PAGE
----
RS: When did you initially think up the concept for Western? How did its basic narrative take shape?

VG: I started working on Western five or six years ago, but it was more of an abstract thing. The very process of research is like writing for me. Everybody’s researching, but I don’t really like to be alone in a room all the time. It’s always very exciting to go outside and confront the story with reality as your partner. So, I went for research and created subtexts for the story, and find out its construction and mechanism. And then I tried to find the setting and scenes and surface of the story. It was very important for me to find the setting of German construction workers in another country, this double moment in which they’re strangers and have to deal with desire and xenophobia. I knew at the beginning of writing the film that I wanted to focus on this intense xenophobia, which can be found everywhere, not just Germany. But I was interested in something between the lines, not these very offensive moments of xenophobia, but these more delicate ones.

RS: I understand that you ultimately shot the film using a treatment, as opposed to a more traditional screenplay. I would never have guessed this considering how deliberate and particular the dialogue feels in the final version, specifically in the dual-language conversations between the workers and the townspeople.

VG: There was a screenplay. I write in a conventional way, but it just doesn’t look like a normal screenplay. I try to be very precise and to create scenarios and dialogues. But sometimes I know that [these are] only [suggestions]. There’s time transformation when I come into contact with the real places and you’re finally working with the actors. For instance, I don’t want the actors to read [from] the script because I think it’s not so good when they’re trying to learn the dialogue. It’s much more interesting to talk about the scenes and the dialogue with the actors. There’s this kind of transformation through contact. So, I wrote a script, and every night I would rewrite the scenes before the shoot. But I didn’t look to the script so much and that allowed me to re-memorize and improvise and find new ways of telling.

RS: Does this scaled-back approach allow you a certain freedom during production?

VG: When everything is planned, I really start to get nervous. [Laughs] It’s very important that my actors and I have these interactions that are happening in this moment about this situation.

RS: When did you decide to use only nonprofessional actors and how did you ultimately assemble this ensemble?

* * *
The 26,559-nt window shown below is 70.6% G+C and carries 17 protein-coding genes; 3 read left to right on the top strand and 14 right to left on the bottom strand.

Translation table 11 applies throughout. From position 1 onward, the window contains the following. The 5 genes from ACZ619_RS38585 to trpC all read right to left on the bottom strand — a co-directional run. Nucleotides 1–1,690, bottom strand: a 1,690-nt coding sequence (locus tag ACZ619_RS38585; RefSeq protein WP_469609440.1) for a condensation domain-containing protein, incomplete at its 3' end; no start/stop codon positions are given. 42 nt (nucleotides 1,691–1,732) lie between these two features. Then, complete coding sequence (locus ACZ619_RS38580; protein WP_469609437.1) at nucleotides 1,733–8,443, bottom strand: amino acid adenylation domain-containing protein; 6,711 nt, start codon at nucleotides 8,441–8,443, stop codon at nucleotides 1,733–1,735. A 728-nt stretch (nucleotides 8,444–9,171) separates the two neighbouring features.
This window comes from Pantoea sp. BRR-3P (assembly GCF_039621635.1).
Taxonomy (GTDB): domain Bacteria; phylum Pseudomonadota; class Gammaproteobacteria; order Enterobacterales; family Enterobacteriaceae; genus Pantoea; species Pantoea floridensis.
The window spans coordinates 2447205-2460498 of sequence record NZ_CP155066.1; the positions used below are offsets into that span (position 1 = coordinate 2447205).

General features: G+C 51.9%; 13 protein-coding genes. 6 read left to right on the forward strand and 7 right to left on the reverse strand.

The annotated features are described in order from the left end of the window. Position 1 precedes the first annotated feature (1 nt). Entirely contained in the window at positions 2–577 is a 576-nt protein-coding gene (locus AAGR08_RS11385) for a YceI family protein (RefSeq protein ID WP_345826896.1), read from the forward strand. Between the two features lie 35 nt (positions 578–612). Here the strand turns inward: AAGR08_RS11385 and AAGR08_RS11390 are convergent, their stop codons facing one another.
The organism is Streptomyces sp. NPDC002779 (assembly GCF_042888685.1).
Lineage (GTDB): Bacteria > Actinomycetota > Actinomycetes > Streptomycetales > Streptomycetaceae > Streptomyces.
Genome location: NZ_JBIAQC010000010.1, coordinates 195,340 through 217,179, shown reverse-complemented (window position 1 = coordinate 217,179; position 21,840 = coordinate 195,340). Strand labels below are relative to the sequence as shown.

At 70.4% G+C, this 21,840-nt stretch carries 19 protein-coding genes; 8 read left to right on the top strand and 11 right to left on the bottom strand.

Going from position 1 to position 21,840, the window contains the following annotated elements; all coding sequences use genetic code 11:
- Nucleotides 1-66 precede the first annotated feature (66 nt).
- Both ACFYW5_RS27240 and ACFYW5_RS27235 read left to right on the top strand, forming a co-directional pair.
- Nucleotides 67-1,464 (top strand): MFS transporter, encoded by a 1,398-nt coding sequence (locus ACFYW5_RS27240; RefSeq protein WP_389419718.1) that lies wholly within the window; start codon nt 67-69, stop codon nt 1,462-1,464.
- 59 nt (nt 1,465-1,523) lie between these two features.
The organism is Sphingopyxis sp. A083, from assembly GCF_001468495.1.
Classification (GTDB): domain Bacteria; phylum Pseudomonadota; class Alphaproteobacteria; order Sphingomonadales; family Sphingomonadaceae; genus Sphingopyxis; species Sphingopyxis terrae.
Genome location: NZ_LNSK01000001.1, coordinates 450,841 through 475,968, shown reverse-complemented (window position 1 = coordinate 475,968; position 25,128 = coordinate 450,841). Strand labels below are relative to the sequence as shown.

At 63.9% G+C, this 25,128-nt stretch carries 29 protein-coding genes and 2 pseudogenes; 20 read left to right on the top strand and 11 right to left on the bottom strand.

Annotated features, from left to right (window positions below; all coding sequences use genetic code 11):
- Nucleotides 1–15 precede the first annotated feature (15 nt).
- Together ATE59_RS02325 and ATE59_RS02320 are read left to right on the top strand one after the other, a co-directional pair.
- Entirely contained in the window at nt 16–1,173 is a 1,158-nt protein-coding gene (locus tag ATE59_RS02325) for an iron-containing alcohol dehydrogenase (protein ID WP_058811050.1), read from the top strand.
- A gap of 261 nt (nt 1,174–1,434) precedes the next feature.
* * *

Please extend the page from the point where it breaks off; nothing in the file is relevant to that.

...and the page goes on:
VG: It was quite clear in the beginning. I adore actors, but it really depends on the project and the materials that the film should be made of. But I am always so fascinated by the very simple process of material, light, and the face; this very simple physical moment with the body. And I thought, I can’t direct ten actors as construction workers—it’s impossible. There’s something written in the bodies, there’s something in the language. Even if I made the dialogue as real as possible, there’s some very special power in the construction site. And I was going to film in Bulgaria. I’m not from Bulgaria. I can’t write Bulgarian dialogue. I could have offered to, but I wanted to develop and experience and lose control. To do this, it was clear that I needed the support of the nonprofessional actors, from both Bulgaria and Germany.

RS: Meinhard Neumann is such an astonishing discovery. He has a face made to be captured on film, but this is his first time acting. Your collaboration with him is probably the most important component of Western, since the camera is essentially locked on him for nearly every second. What did this partnership entail and how did you make him comfortable enough in front of the camera to elicit this magnificent performance?

VG: I think it was really a question of time, because I met him near the beginning of my research and writing. I saw him around Berlin. It was a horse market, but he wasn’t close to the horses; he was just selling old stuff. And he was so iconic; it was really just a shock to see him. It’s like he jumped out of an old western and went into our film. But then I really took my time casting and rehearsing so that he felt comfortable with the camera. He’s really like a dancer. For years, he worked at amusement parks. And he really has a feeling for poses. He knows that people are looking at him. And I say he’s really like a dancer because he could always perfectly remember the choreography of a scene. I think, for him, it was harder to trust his language. He was very shy with words… He also has a very strong relationship with women. When he’s working with a woman, he’s very open and open to change. But within time, I think he felt like he could trust us. We talked a lot, although sometimes he was the one who didn’t really want to know so much. With Syuleyman and Reinhardt, I could totally talk about everything. But Meinhard always told me, “Please, don’t tell me everything! I need these kinds of surprises.” Normally, that is not so much my style. But I didn’t reveal surprises and I didn’t tell him so much before the day of shooting, so that it would be like a fresh situation for him.

RS: The film is clearly dominated by men, but I was intrigued by the townswomen in the film, particularly the characters played by Veneta Fragnova and Vyara Borisova, who draw out an unexpected vulnerability from Meinhard during their scenes with him. They also each fulfill a symbolic function that harkens back to—yet also subverts—the more conventional depictions of women as wives and conquests in westerns. How were these characters conceived?